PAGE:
* Downgrades revenue and contract value for 2nd time
* Shares fall over 19%, trading at less than half IPO price
* Uncertainty is regarding precise timing of contracts - CEO (Recasts, updates with share price, CEO comment)
SYDNEY, May 31 (Reuters) - Australian software provider Nuix Ltd’s value plunged over 19% on Monday after the company downgraded its fiscal 2021 revenue forecast for a second time, citing uncertainties related to expected sales to existing and new customers.
The downgrade is the latest blow to Macquarie Group-backed Nuix, which has faced criticism over its accounting policies and whose shares have lost over half their value since its listing in December.
The company cut its expected FY21 pro-forma revenue range to A$173 million to A$182 million ($133.4 million-$140.3 million), from the A$180 million to A$185 million downgraded forecast it provided in April.
It also downgraded its outlook range for annualised contract value - a key metric - to A$165 million to A$172 million, from the A$168 million to A$177 million it said it expected a month ago. The latest range is 14% to 17% lower than the company’s guidance in its Dec. 4 prospectus.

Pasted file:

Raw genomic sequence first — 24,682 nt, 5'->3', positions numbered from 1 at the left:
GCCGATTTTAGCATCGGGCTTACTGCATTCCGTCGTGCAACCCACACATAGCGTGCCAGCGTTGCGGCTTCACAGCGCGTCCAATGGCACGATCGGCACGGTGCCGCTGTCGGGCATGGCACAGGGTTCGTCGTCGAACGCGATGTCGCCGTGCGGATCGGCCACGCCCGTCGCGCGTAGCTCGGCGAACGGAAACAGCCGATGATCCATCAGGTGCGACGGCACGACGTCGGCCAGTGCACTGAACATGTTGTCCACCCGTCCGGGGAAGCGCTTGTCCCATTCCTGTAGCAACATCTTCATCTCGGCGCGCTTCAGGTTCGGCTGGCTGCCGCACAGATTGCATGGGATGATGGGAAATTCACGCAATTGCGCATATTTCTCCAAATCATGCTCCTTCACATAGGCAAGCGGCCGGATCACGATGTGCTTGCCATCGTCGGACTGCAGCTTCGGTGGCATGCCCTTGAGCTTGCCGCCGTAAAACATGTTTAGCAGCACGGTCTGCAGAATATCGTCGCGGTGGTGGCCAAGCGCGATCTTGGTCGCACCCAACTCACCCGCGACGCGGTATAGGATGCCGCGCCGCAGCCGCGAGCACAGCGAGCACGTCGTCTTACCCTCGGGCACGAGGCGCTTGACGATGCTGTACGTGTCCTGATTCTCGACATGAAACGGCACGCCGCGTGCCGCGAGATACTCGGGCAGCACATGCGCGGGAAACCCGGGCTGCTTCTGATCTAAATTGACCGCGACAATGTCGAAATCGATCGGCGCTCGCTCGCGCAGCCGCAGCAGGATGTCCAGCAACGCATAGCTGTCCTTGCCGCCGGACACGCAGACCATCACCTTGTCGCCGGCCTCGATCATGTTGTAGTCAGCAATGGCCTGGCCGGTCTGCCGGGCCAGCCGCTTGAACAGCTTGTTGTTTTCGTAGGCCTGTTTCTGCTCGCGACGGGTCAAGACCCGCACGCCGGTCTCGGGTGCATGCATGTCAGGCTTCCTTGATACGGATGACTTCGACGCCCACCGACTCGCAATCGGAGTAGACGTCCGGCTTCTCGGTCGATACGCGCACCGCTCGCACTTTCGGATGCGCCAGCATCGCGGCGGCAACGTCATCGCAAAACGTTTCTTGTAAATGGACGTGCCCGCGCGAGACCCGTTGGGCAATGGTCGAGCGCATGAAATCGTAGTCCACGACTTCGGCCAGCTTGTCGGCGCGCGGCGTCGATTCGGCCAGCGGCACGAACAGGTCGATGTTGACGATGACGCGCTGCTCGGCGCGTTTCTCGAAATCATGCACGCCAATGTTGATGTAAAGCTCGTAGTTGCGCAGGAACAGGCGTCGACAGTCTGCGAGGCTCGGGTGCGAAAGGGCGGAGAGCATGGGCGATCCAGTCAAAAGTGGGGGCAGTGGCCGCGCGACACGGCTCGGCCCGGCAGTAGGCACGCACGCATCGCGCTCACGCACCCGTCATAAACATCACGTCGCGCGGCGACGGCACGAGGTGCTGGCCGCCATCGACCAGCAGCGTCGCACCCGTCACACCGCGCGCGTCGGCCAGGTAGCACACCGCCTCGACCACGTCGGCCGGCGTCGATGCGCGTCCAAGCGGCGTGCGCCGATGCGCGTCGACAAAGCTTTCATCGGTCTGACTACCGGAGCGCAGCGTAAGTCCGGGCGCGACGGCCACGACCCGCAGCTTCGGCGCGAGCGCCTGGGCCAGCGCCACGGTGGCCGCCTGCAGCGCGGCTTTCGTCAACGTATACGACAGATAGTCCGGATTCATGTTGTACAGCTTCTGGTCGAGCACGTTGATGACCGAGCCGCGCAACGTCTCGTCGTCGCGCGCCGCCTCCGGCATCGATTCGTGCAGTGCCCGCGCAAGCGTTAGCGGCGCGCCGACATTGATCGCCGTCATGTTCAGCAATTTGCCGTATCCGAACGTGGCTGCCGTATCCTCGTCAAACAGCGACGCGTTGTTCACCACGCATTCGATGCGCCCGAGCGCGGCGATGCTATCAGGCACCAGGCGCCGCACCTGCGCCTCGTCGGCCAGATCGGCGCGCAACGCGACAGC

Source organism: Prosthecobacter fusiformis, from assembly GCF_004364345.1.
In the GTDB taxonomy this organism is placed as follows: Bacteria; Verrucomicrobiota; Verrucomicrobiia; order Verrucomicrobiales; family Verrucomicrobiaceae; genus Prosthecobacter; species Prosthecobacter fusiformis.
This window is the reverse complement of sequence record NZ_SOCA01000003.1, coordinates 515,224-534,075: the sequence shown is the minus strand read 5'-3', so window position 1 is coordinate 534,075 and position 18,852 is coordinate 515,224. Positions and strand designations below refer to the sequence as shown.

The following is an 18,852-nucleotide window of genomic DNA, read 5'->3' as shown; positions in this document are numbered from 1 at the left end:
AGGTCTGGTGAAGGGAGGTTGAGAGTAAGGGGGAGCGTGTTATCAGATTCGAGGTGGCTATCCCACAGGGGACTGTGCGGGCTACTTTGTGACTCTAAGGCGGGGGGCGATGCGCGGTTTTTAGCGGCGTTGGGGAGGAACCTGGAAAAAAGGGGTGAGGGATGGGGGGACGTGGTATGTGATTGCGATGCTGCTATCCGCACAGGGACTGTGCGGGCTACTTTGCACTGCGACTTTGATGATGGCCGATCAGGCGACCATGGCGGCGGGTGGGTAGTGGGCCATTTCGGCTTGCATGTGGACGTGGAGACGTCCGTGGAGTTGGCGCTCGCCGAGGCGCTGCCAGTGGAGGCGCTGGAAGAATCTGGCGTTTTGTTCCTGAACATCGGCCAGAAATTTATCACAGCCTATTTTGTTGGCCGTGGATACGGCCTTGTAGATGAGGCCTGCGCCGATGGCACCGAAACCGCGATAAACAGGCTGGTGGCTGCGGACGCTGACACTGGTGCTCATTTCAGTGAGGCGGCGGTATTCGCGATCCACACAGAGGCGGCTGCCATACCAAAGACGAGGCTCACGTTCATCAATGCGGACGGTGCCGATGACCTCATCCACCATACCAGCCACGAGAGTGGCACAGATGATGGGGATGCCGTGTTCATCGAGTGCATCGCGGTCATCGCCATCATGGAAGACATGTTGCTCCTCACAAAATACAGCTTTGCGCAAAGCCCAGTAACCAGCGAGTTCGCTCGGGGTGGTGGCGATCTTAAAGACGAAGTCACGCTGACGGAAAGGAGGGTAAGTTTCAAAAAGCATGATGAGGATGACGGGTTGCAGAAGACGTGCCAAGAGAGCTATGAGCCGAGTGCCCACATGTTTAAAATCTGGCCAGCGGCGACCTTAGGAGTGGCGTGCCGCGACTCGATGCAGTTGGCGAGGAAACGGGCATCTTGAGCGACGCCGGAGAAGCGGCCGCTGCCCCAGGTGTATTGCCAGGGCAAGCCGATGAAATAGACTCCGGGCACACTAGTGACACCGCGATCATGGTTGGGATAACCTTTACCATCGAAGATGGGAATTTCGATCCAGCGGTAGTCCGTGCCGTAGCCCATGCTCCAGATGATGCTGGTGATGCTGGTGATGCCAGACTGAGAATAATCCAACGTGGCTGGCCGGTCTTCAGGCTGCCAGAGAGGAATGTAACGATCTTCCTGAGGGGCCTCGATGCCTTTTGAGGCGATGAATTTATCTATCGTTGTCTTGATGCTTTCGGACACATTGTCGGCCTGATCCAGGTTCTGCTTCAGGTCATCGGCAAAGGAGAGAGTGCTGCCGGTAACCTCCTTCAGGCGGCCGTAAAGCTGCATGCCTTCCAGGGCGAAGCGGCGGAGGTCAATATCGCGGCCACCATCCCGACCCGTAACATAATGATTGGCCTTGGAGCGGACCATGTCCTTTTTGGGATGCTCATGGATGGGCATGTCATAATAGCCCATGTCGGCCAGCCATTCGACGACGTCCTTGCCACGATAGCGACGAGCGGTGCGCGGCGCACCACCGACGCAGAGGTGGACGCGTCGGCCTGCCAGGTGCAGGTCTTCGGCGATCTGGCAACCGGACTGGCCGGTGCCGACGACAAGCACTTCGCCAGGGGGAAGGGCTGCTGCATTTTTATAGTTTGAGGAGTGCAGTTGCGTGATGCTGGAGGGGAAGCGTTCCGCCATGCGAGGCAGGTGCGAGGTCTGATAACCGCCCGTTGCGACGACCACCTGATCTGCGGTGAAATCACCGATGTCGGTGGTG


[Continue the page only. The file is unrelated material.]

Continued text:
Nuix’s capital raising and listing, managed by its part-owner Macquarie Group and Morgan Stanley, was the nation’s second-largest in 2020. With a 30% stake, Macquarie remains Nuix’ largest shareholder.
Its shares skyrocketed soon after the listing but are now trading at less than half its A$5.31 IPO price.
“We understand the importance of meeting financial forecasts,” Nuix CEO Rod Vawdrey said in a statement.
“There’s a near-term level of uncertainty regarding the precise timing, shape and scope of some large and anticipated customer contracts coming to fruition in the next few weeks.”
The company expected to capture most of the revenue currently under negotiation with those customers either by financial year-end or early in the new financial year, he added.
“We remain confident in the long-term outlook for the company,” he said.
Nuix’s governance and the quality of its financial accounts have been criticised by the media and proxy advisory firms that have questioned its revenue recognition policies for multi-year contracts.
The company has terminated a consultancy agreement with co-founder Tony Castagna, who is the subject of a police investigation over possible breaches of the Corporations Act.
The company left its earnings guidance unchanged. ($1 = 1.2970 Australian dollars) (Reporting by Paulina Duran in Sydney and Soumyajit Saha in Bengaluru; Editing by Stephen Coates)